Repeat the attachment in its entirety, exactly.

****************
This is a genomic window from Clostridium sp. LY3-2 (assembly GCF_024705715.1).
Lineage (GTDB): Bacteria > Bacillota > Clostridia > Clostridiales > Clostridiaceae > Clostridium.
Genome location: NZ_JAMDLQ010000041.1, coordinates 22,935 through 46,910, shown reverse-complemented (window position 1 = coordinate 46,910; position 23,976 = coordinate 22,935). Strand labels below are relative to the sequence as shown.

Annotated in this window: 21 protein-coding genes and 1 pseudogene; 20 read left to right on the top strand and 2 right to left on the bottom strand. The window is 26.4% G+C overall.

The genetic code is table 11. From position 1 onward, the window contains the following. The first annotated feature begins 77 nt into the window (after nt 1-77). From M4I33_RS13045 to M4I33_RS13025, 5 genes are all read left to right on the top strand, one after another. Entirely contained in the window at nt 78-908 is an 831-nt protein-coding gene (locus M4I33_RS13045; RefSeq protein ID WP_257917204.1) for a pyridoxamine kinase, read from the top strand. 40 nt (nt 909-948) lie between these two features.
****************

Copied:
This is a genomic window from Clostridium sp. LY3-2 (assembly GCF_024705715.1).
Lineage (GTDB): Bacteria > Bacillota > Clostridia > Clostridiales > Clostridiaceae > Clostridium.
Genome location: NZ_JAMDLQ010000041.1, coordinates 22,935 through 46,910, shown reverse-complemented (window position 1 = coordinate 46,910; position 23,976 = coordinate 22,935). Strand labels below are relative to the sequence as shown.

Annotated in this window: 21 protein-coding genes and 1 pseudogene; 20 read left to right on the top strand and 2 right to left on the bottom strand. The window is 26.4% G+C overall.

The genetic code is table 11. From position 1 onward, the window contains the following. The first annotated feature begins 77 nt into the window (after nt 1-77). From M4I33_RS13045 to M4I33_RS13025, 5 genes are all read left to right on the top strand, one after another. Entirely contained in the window at nt 78-908 is an 831-nt protein-coding gene (locus M4I33_RS13045; RefSeq protein ID WP_257917204.1) for a pyridoxamine kinase, read from the top strand. 40 nt (nt 909-948) lie between these two features.